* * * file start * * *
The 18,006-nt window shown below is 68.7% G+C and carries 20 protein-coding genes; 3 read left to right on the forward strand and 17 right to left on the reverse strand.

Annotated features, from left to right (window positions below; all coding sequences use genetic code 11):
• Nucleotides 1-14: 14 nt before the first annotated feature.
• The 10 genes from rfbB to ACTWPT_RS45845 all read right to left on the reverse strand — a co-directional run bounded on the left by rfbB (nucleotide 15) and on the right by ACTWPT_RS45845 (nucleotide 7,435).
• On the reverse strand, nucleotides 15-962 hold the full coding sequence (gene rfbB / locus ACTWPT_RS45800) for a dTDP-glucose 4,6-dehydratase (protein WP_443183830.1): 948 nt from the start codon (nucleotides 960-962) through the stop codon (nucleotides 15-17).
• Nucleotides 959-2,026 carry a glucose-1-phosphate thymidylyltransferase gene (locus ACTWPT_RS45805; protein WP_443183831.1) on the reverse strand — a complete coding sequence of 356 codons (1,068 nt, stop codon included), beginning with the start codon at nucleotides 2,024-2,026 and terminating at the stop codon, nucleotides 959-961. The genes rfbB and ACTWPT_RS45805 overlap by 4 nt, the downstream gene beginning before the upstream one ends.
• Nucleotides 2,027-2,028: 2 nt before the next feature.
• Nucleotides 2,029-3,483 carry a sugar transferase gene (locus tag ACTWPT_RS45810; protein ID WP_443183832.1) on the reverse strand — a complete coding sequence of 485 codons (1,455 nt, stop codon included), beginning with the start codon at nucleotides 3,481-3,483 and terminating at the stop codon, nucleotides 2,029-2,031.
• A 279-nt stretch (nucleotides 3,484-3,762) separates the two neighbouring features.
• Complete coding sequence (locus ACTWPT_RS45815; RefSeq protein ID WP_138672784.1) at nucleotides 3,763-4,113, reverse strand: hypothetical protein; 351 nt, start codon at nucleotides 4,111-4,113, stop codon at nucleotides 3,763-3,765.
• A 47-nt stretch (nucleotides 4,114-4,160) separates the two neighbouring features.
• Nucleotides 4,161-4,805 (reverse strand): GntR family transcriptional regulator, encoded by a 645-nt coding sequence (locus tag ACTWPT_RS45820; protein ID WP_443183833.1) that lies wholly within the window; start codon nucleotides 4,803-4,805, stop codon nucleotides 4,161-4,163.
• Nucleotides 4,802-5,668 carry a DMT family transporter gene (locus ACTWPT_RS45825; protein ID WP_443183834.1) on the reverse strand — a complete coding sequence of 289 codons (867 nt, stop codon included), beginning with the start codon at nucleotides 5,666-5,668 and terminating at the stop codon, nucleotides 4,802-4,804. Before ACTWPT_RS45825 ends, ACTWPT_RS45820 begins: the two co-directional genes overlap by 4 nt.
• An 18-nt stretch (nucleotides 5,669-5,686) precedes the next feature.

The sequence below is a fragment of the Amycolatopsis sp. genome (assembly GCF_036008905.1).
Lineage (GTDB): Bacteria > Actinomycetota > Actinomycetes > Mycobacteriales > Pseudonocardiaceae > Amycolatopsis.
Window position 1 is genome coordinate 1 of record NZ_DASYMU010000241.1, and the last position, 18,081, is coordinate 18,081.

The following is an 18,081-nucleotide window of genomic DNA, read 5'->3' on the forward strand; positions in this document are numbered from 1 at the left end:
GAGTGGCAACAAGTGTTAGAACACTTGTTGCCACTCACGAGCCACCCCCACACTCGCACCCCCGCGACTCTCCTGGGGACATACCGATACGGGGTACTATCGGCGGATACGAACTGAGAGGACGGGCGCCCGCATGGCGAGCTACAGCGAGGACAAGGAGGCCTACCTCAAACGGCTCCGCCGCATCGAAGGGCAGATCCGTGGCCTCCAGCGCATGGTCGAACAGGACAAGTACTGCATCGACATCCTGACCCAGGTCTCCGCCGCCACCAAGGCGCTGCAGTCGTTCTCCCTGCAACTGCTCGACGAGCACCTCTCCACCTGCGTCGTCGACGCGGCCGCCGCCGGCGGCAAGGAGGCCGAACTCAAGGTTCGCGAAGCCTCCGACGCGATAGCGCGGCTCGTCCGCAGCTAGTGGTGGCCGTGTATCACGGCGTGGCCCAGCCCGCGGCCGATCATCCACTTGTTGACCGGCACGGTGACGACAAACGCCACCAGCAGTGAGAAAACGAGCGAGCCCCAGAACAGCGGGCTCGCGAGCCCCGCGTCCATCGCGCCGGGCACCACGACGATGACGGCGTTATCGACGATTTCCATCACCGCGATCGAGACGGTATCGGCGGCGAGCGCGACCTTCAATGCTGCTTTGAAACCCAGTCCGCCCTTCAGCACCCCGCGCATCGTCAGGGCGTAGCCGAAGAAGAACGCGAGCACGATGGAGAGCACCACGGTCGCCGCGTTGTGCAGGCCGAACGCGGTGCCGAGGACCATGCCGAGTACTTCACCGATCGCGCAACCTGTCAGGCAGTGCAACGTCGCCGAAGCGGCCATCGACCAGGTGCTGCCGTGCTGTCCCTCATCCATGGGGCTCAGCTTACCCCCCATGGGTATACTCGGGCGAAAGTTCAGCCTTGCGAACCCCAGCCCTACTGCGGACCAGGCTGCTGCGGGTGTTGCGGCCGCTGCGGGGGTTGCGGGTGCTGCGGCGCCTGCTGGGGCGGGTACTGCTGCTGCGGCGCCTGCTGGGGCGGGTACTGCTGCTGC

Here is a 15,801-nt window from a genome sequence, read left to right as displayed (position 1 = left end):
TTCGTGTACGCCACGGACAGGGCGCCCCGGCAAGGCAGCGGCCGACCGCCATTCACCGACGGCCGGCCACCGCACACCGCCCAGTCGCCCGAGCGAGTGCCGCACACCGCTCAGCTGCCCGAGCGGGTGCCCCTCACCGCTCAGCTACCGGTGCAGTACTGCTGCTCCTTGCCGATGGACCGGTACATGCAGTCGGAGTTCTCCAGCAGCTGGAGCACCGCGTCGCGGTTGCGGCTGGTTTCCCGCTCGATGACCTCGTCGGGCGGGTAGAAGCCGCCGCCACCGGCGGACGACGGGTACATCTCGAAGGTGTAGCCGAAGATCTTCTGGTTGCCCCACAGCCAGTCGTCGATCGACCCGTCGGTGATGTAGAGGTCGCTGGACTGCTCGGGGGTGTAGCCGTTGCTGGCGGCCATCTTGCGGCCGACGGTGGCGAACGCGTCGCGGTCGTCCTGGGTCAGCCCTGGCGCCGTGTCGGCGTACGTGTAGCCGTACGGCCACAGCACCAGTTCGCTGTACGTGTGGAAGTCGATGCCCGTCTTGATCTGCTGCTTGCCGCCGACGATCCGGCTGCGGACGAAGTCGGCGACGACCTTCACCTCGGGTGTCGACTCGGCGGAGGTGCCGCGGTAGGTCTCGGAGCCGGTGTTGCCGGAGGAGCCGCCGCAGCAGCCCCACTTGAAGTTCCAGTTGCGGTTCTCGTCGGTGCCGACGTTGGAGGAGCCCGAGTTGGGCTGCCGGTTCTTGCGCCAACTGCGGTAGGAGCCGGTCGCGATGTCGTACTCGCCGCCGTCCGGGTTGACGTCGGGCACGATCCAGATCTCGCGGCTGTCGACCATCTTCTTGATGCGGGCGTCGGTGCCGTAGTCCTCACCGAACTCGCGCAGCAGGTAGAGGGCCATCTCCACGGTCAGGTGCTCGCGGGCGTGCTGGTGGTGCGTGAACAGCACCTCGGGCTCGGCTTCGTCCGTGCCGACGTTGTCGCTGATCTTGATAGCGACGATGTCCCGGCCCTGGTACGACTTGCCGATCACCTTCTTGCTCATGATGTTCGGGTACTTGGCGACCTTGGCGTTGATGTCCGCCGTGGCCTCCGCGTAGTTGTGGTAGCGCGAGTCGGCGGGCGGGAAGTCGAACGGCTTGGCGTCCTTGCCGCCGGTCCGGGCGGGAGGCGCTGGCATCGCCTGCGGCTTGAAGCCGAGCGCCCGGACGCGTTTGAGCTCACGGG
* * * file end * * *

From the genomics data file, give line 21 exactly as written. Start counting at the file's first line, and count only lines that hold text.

TTCGTGTACGCCACGGACAGGGCGCCCCGGCAAGGCAGCGGCCGACCGCCATTCACCGACGGCCGGCCACCGCACACCGCCCAGTCGCCCGAGCGAGTGCCGCACACCGCTCAGCTGCCCGAGCGGGTGCCCCTCACCGCTCAGCTACCGGTGCAGTACTGCTGCTCCTTGCCGATGGACCGGTACATGCAGTCGGAGTTCTCCAGCAGCTGGAGCACCGCGTCGCGGTTGCGGCTGGTTTCCCGCTCGATGACCTCGTCGGGCGGGTAGAAGCCGCCGCCACCGGCGGACGACGGGTACATCTCGAAGGTGTAGCCGAAGATCTTCTGGTTGCCCCACAGCCAGTCGTCGATCGACCCGTCGGTGATGTAGAGGTCGCTGGACTGCTCGGGGGTGTAGCCGTTGCTGGCGGCCATCTTGCGGCCGACGGTGGCGAACGCGTCGCGGTCGTCCTGGGTCAGCCCTGGCGCCGTGTCGGCGTACGTGTAGCCGTACGGCCACAGCACCAGTTCGCTGTACGTGTGGAAGTCGATGCCCGTCTTGATCTGCTGCTTGCCGCCGACGATCCGGCTGCGGACGAAGTCGGCGACGACCTTCACCTCGGGTGTCGACTCGGCGGAGGTGCCGCGGTAGGTCTCGGAGCCGGTGTTGCCGGAGGAGCCGCCGCAGCAGCCCCACTTGAAGTTCCAGTTGCGGTTCTCGTCGGTGCCGACGTTGGAGGAGCCCGAGTTGGGCTGCCGGTTCTTGCGCCAACTGCGGTAGGAGCCGGTCGCGATGTCGTACTCGCCGCCGTCCGGGTTGACGTCGGGCACGATCCAGATCTCGCGGCTGTCGACCATCTTCTTGATGCGGGCGTCGGTGCCGTAGTCCTCACCGAACTCGCGCAGCAGGTAGAGGGCCATCTCCACGGTCAGGTGCTCGCGGGCGTGCTGGTGGTGCGTGAACAGCACCTCGGGCTCGGCTTCGTCCGTGCCGACGTTGTCGCTGATCTTGATAGCGACGATGTCCCGGCCCTGGTACGACTTGCCGATCACCTTCTTGCTCATGATGTTCGGGTACTTGGCGACCTTGGCGTTGATGTCCGCCGTGGCCTCCGCGTAGTTGTGGTAGCGCGAGTCGGCGGGCGGGAAGTCGAACGGCTTGGCGTCCTTGCCGCCGGTCCGGGCGGGAGGCGCTGGCATCGCCTGCGGCTTGAAGCCGAGCGCCCGGACGCGTTTGAGCTCACGGG